This is Volume 3 in a series of books about belly dance costuming written by Dina Lydia, The Costume Goddess. It provides detailed information on how to make a bedlah (bra / belt set) suitable for nightclub-style belly dancing. (Bedlah is the term Egyptian dancers use to refer to their bra / belt / skirt costumes. It's the Arabic word for "suit".)
The book opens with a photo gallery showing pictures of 12 different dancers wearing 20 different bedlah costumes. Many of the pictures show both front and back views. There are a couple of additional costume pictures elsewhere in the book.
Next is a section that talks about the basics of belly dance costume design: color, design lines, and fabric. Since this topic is covered in great detail in Volume 1 of the Costume Goddess books (Flattering Costume for Bellydancers), this section of this book addresses just the most crucial points.
The third major section focuses in on designing the belt. It provides ideas for a variety of belt shapes to stimulate creative thinking. Dina provides excellent detail on how to create a personalized belt pattern that will really fit the curvy female figure, without unsightly gaps. I found that it took me a great deal of time to work through the overall belt section because it contained a large amount of information. You may find it best to read a few paragraphs, then go off and implement the skills presented there, then return to read some more. Otherwise, you may find it hard to retain all that information. Since I sometimes make my own belts, I read the section carefully, and the advice it gave was quite valid. If you follow Dina's detailed advice carefully, you should end up with a finished belt that fits well and looks great.
The costume bra section opens with a discussion of how to shop for a bra that will be used as the foundation for the finished costume, including appropriate advice for generously-endowed dancers. The section on how to cover a bra with costume fabric was full of helpful advice, and also offers useful tips for creating a decoratively-shaped top edge that makes the bra look more like a costume, less like lingerie. A large number of drawings show a wide range of ideas for designing the straps.
The decoration section addresses use of coins, beads, tassels, fringe, jewelry parts, and drapes for decorating the bra. It emphasizes the glittery nightclub look, rather than the more folkloric coins & chains look. A series of drawings show ideas for drape and fringe placement on both bras and belts, and includes information on how to make your own bead / sequin appliques.
The tummy covers section is just one page, and shows pictures of six tummy cover options with a brief phrase identifying how each was made.
The book ends with comments on caring for the costume.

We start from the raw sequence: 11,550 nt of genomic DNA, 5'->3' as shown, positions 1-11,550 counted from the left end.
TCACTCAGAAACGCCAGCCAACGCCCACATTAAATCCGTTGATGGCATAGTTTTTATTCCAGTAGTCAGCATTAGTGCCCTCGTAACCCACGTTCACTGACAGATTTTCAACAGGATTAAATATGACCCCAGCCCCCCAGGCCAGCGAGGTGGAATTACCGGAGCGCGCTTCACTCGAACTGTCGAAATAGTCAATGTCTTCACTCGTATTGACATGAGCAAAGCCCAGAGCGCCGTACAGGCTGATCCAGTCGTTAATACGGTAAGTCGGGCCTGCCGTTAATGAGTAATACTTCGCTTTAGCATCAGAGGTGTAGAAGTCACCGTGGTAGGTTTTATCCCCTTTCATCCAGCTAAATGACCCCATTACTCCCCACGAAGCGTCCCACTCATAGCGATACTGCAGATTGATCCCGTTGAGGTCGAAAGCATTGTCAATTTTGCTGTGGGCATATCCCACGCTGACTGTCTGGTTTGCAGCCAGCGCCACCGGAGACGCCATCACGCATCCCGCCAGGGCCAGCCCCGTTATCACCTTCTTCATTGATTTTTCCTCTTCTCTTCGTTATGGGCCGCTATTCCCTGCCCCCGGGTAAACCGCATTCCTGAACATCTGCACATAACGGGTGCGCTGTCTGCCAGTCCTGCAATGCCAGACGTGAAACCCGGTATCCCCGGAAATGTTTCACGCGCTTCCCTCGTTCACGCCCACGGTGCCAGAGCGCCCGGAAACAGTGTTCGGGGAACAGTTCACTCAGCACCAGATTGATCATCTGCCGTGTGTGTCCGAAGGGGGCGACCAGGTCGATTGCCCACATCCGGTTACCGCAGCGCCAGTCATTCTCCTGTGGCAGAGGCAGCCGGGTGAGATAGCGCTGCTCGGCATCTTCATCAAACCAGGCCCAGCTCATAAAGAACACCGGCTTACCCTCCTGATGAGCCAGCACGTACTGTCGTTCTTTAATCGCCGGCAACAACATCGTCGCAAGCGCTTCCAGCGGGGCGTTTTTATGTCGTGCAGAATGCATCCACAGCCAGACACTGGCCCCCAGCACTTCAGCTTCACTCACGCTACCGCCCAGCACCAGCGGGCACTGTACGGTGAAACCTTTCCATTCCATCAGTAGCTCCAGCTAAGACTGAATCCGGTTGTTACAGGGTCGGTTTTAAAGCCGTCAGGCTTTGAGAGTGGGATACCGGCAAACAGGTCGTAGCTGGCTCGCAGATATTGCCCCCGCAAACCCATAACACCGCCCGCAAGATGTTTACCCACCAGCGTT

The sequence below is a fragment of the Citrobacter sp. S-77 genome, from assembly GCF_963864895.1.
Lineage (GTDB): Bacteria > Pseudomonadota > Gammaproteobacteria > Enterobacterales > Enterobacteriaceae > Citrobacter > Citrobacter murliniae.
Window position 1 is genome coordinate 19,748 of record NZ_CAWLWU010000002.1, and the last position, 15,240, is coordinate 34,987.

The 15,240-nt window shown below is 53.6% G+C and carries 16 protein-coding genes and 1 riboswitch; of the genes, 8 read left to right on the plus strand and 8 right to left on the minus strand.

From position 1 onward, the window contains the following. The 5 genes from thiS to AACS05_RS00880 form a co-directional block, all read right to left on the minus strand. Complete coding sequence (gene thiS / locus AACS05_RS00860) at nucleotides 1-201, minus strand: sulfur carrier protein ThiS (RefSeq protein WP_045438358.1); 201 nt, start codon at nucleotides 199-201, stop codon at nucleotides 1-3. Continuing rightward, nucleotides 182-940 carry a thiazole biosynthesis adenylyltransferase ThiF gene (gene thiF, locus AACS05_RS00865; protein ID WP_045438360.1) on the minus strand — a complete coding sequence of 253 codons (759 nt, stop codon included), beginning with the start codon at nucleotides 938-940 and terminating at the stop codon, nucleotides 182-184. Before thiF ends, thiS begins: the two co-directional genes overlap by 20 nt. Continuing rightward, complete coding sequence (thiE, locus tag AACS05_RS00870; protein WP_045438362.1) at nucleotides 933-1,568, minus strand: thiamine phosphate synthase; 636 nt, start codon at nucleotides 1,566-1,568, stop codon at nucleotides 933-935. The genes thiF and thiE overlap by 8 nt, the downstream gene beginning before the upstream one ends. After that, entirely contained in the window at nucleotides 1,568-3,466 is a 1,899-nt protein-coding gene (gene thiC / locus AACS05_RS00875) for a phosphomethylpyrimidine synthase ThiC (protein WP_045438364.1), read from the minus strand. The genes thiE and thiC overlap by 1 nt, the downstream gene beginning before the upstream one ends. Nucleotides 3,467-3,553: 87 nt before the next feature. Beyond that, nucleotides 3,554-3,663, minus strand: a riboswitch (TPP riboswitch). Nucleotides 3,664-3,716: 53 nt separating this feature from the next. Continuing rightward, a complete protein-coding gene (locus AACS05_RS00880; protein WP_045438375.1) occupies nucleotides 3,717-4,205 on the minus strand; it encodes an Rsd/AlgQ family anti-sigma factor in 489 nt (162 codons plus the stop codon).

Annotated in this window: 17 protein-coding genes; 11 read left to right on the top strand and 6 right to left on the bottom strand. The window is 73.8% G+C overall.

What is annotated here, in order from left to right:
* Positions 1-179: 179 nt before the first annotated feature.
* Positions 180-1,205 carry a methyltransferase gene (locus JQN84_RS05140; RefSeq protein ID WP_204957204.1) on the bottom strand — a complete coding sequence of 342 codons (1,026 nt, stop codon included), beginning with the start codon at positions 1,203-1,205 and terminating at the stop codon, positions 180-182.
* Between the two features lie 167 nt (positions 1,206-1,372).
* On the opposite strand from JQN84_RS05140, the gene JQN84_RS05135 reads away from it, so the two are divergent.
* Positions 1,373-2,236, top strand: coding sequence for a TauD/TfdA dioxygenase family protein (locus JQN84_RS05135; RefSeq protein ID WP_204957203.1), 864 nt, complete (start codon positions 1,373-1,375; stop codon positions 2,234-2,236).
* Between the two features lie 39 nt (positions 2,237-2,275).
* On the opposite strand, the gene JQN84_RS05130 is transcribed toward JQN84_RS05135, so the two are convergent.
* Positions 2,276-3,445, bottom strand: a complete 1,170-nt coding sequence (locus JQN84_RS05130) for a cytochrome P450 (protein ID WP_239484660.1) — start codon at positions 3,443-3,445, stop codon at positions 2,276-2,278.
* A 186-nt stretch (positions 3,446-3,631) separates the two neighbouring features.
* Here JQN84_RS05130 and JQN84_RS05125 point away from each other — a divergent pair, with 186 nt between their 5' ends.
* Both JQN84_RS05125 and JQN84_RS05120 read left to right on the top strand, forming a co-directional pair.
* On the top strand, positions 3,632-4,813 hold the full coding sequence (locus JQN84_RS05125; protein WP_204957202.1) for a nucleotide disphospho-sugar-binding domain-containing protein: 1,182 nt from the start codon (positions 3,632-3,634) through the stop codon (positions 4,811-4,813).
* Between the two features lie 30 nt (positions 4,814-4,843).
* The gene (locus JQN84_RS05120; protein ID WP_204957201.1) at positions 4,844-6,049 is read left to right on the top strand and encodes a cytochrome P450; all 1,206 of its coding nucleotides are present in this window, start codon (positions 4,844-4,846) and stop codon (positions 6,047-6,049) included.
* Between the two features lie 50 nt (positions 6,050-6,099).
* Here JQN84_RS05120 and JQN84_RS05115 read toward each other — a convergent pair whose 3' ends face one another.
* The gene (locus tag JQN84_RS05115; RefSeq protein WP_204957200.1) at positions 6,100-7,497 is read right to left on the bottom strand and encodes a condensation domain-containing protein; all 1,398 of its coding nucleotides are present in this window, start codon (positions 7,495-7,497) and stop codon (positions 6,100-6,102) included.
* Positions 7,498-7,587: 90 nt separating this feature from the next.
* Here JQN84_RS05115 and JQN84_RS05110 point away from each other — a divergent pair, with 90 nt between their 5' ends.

Dina is very opinionated, and it shows. My advice: if she says something you disagree with, stop and give it some thought. Consider whether she might have a valid point. If you conclude that you still disagree with her after thinking about her logic, then go ahead and make your costume the way you want it to be. But if you don't have much experience with belly dancing costumes in general, you might want to stick close to her advice for your first one because it could be devastating if your first effort doesn't turn out well. You can always experiment with your own ideas after you have gained more experience as a dancer and a costume maker.
Is It Right for You?
You Will Probably Enjoy This Book If...
This Book Probably Isn't Right for You If...
What I Liked, What I Didn't
What I Liked:
What I Didn't Like:
If you don't have much sewing experience, I wouldn't advise doing a bra / belt set for your first effort. Although Dina does provide a large amount of detail in her instructions and explains things well, these projects are not easy. Start with skirts, veils, simple sleeves, and other easy items first, and don't tackle bedlah until you have more sewing confidence.
Assuming you do have enough sewing experience to tackle this project, Dina's instructions on creating a bra / belt set will definitely lead you in the right direction. I would gladly recommend this book to dancers who feel ready to take on such a project.
My association with Dina (the author) began when she offered to write an Ask the Costume Goddess column for this web site. She is a valued contributor, and I much appreciate the many articles that she wrote for me.
To Buy It
These articles were written by Dina Lydia, the Costume Goddess on the subject of making bra / belt sets for belly dance costumes. If you find these articles useful, then there is a strong chance you would enjoy an entire book written by her on this subject.
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